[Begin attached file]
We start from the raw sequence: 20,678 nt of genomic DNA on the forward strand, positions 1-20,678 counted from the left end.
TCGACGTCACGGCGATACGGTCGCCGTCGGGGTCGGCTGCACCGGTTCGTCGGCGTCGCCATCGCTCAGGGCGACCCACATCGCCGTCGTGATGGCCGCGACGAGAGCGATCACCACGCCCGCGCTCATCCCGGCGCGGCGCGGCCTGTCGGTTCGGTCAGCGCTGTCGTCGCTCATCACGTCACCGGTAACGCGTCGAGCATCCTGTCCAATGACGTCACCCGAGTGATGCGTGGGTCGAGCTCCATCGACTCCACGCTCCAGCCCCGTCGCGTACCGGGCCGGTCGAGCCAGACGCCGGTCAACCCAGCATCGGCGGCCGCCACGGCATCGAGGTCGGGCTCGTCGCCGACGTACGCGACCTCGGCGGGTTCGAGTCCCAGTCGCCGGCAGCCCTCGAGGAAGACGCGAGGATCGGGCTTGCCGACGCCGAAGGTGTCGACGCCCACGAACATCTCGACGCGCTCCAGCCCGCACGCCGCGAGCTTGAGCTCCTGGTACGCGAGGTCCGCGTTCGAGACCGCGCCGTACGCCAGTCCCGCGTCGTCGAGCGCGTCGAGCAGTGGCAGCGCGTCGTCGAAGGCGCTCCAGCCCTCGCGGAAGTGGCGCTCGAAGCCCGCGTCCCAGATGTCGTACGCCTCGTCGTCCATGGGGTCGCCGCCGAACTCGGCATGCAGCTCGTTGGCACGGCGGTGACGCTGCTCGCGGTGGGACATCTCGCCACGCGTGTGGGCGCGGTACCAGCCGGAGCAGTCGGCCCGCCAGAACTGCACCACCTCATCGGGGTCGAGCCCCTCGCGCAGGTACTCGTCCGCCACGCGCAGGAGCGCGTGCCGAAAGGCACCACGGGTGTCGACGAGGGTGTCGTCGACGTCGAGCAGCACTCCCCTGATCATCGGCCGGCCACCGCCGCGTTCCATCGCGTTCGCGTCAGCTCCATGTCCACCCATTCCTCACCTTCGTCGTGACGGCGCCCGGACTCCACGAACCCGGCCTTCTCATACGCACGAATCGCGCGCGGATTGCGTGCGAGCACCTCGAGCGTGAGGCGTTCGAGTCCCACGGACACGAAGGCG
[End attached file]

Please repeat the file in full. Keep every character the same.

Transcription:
We start from the raw sequence: 20,678 nt of genomic DNA on the forward strand, positions 1-20,678 counted from the left end.
TCGACGTCACGGCGATACGGTCGCCGTCGGGGTCGGCTGCACCGGTTCGTCGGCGTCGCCATCGCTCAGGGCGACCCACATCGCCGTCGTGATGGCCGCGACGAGAGCGATCACCACGCCCGCGCTCATCCCGGCGCGGCGCGGCCTGTCGGTTCGGTCAGCGCTGTCGTCGCTCATCACGTCACCGGTAACGCGTCGAGCATCCTGTCCAATGACGTCACCCGAGTGATGCGTGGGTCGAGCTCCATCGACTCCACGCTCCAGCCCCGTCGCGTACCGGGCCGGTCGAGCCAGACGCCGGTCAACCCAGCATCGGCGGCCGCCACGGCATCGAGGTCGGGCTCGTCGCCGACGTACGCGACCTCGGCGGGTTCGAGTCCCAGTCGCCGGCAGCCCTCGAGGAAGACGCGAGGATCGGGCTTGCCGACGCCGAAGGTGTCGACGCCCACGAACATCTCGACGCGCTCCAGCCCGCACGCCGCGAGCTTGAGCTCCTGGTACGCGAGGTCCGCGTTCGAGACCGCGCCGTACGCCAGTCCCGCGTCGTCGAGCGCGTCGAGCAGTGGCAGCGCGTCGTCGAAGGCGCTCCAGCCCTCGCGGAAGTGGCGCTCGAAGCCCGCGTCCCAGATGTCGTACGCCTCGTCGTCCATGGGGTCGCCGCCGAACTCGGCATGCAGCTCGTTGGCACGGCGGTGACGCTGCTCGCGGTGGGACATCTCGCCACGCGTGTGGGCGCGGTACCAGCCGGAGCAGTCGGCCCGCCAGAACTGCACCACCTCATCGGGGTCGAGCCCCTCGCGCAGGTACTCGTCCGCCACGCGCAGGAGCGCGTGCCGAAAGGCACCACGGGTGTCGACGAGGGTGTCGTCGACGTCGAGCAGCACTCCCCTGATCATCGGCCGGCCACCGCCGCGTTCCATCGCGTTCGCGTCAGCTCCATGTCCACCCATTCCTCACCTTCGTCGTGACGGCGCCCGGACTCCACGAACCCGGCCTTCTCATACGCACGAATCGCGCGCGGATTGCGTGCGAGCACCTCGAGCGTGAGGCGTTCGAGTCCCACGGACACGAAGGCG